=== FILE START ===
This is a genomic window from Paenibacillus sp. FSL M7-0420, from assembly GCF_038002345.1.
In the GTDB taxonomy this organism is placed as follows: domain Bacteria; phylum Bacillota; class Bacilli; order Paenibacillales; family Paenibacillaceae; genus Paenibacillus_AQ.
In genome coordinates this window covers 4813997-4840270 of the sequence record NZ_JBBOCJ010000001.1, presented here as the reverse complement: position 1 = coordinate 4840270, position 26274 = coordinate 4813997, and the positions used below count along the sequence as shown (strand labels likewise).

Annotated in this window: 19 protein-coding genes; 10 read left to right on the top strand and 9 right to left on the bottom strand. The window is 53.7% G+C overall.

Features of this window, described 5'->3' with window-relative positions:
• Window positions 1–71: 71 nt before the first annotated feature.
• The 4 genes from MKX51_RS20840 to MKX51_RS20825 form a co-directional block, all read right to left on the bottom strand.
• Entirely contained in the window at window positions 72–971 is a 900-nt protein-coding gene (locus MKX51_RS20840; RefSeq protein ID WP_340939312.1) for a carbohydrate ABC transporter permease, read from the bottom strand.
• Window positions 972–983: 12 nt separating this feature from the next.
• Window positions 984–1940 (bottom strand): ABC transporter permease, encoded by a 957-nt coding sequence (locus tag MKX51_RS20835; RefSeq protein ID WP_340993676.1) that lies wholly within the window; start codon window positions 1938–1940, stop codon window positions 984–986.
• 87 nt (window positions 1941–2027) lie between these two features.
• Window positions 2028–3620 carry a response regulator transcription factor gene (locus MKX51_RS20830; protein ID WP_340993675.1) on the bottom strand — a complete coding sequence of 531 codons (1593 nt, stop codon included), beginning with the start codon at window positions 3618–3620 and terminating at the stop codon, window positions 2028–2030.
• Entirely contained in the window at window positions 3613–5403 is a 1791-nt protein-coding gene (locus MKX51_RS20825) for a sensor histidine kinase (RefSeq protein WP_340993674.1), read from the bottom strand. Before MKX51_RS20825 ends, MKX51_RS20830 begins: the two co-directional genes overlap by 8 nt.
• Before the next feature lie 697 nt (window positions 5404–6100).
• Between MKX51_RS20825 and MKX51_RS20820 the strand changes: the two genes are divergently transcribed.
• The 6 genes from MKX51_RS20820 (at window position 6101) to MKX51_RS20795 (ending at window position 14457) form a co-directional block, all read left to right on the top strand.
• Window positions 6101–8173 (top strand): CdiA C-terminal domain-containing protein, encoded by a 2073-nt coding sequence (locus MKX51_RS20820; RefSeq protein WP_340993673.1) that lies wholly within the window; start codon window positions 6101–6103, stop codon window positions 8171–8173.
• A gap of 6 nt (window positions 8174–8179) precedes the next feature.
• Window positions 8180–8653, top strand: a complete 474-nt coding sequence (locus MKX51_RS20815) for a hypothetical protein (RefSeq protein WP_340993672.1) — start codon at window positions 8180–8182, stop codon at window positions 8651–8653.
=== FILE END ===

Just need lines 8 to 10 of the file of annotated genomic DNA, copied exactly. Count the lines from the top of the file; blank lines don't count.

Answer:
• Entirely contained in the window at window positions 72–971 is a 900-nt protein-coding gene (locus MKX51_RS20840; RefSeq protein ID WP_340939312.1) for a carbohydrate ABC transporter permease, read from the bottom strand.
• Window positions 972–983: 12 nt separating this feature from the next.
• Window positions 984–1940 (bottom strand): ABC transporter permease, encoded by a 957-nt coding sequence (locus tag MKX51_RS20835; RefSeq protein ID WP_340993676.1) that lies wholly within the window; start codon window positions 1938–1940, stop codon window positions 984–986.